From: Los Angeles
150 Years Ago Today:
Near Harrisonburg, Virginia, the 1st New Jersey Cavalry attacked Stonewall Jackson's cavalry, commanded by Turner Ashby. The Union troopers did not have the horse experience of their western counterparts, and Ashby's veterans soon drove them off. But a little later, Northern infantry appeared, and Ashby's horse was shot from under him. Ashby went ahead on foot, cheering his men, but within moments he was shot through the heart. He had been promoted to brigadier general just ten days earlier.
On the Mississippi River at Memphis, Tennessee, a crowd of spectators turned out to watch the battle between the two fleets. Union Captain Davis preferred to take a slow approach and shell the Rebel vessels, trusting to his ships' armor to give him the advantage. But Charles Ellet and his brother Alfred, commanding the Northern rams Queen of the West and Monarch respectively, decided to charge in.
Unnerved, the captain of the Rebel ram Lovell tried to evade, but wasn't fast enough. Queen of the West nearly cut her opponent in two. This turned out to be a problem as the two ships stuck together. The Confederate ram General Beauregard solved this by ramming Queen of the West, shaking her loose but also heavily damaging her. Coming on deck to inspect the damage, Charles Ellet was hit in the leg by a pistol bullet.
He was the only Union casualty of the day. Alfred Ellet's Monarch had a field day, ramming General Price, General Beauregard, and forcing the Confederate flagship Little Rebel aground. A shell from a Yankee ironclad hit General Jeff Thompson and the resulting fire blew up her magazine. Seeing this, two more Southern vessels hoisted the white flag, and only General Van Dorn managed to escape downriver.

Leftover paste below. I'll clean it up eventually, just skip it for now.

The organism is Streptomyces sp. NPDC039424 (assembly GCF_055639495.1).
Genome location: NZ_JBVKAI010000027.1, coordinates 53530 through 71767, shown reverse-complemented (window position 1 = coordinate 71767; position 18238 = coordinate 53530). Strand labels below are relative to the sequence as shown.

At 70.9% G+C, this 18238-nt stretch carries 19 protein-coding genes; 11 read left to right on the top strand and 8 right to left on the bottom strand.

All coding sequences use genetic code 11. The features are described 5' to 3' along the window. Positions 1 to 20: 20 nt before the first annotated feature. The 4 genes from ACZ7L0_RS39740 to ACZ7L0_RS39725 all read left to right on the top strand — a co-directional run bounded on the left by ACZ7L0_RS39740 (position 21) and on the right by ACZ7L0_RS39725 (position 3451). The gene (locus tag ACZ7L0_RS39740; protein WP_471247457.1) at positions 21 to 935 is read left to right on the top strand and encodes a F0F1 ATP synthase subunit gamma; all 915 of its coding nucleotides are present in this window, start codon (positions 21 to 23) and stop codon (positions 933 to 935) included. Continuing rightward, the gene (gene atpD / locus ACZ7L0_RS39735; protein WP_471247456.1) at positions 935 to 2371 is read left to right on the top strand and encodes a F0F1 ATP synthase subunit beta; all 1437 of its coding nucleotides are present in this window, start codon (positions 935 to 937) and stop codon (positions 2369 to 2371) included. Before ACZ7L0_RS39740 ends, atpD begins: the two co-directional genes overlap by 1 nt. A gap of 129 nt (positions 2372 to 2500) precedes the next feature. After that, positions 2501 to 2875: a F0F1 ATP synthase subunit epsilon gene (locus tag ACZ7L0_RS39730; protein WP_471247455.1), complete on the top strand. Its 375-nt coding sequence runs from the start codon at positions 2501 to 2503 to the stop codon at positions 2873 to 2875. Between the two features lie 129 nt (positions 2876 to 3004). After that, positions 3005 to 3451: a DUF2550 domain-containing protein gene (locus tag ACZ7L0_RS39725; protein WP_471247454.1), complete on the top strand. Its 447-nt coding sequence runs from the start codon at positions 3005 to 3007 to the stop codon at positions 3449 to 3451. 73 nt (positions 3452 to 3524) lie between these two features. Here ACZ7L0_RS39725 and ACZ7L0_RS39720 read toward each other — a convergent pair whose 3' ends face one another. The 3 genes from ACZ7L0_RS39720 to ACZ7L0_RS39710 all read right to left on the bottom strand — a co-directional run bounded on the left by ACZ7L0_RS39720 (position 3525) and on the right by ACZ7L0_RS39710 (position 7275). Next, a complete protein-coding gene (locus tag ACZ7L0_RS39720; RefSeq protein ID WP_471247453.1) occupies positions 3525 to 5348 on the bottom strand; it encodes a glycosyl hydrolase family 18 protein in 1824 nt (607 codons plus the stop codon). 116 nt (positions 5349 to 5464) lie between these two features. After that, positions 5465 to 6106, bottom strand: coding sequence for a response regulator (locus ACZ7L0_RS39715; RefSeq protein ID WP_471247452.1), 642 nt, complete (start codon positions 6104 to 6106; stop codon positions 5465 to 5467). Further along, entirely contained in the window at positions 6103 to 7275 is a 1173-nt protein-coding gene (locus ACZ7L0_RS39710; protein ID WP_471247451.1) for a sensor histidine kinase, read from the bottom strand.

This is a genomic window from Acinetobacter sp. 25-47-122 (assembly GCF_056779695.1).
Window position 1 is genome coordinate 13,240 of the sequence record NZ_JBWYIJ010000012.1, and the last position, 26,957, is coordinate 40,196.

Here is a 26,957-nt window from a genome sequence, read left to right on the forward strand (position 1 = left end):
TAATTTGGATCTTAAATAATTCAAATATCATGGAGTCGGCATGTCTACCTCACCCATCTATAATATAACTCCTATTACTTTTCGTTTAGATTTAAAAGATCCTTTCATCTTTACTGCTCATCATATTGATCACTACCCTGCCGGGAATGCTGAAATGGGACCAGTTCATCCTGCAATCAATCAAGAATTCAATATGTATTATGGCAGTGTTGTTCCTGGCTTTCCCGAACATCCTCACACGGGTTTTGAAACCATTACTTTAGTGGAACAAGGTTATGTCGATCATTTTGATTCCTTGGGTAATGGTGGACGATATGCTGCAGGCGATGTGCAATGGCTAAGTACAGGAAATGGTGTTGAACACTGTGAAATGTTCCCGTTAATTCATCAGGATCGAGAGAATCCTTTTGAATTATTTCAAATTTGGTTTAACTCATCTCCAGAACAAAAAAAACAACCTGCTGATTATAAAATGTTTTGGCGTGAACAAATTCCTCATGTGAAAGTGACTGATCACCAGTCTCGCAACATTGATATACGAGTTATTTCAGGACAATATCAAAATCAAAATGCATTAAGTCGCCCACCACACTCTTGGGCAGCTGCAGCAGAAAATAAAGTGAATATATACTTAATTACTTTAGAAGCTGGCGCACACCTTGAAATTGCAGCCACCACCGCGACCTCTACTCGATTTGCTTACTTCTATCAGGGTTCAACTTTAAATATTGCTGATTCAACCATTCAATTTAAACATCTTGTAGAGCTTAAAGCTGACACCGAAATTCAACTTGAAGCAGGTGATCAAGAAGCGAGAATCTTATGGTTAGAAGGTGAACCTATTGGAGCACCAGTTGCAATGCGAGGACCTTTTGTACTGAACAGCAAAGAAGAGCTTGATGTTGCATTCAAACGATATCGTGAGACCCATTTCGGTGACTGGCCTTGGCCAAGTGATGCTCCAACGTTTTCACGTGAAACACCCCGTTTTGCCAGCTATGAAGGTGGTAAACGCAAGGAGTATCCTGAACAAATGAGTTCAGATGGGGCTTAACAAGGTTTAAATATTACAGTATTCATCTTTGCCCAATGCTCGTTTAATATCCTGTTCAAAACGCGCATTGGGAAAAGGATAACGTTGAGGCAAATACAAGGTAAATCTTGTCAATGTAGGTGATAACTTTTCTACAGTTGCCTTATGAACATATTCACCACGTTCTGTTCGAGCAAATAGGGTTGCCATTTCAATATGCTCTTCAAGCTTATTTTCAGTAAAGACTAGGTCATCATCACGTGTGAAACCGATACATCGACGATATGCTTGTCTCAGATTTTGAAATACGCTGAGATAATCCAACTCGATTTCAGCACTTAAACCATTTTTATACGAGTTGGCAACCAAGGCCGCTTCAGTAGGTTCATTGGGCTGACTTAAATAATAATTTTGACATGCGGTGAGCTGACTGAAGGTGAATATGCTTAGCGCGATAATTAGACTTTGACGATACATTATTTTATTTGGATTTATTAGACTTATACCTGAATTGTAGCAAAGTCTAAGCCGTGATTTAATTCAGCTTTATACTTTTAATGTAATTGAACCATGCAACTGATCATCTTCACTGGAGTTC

The aftermath was an echo of the farce at New Orleans. Four men from the Northern rams marched to the Mayor's office to demand the surrender of the city, but Mayor John Park claimed that he was a civilian and surrender was a military matter. The four raised the Union flag over the Post Office, where they were quickly surrounded by an angry mob. Realizing that the Union fleet would likely shell the city if the men were harmed, Mayor Park went to the docks to personally guide a rescue force of Marines to the Post Office.
Charles Ellet went into the hospital for his gunshot wound, where he would contract measles and die a dozen days later. This allowed Captain Davis to claim much of the credit for the nearly complete victory, helped by the many confused accounts of the battle.
Civil war? What does that mean? Is there any foreign war? Isn't every war fought between men, between brothers?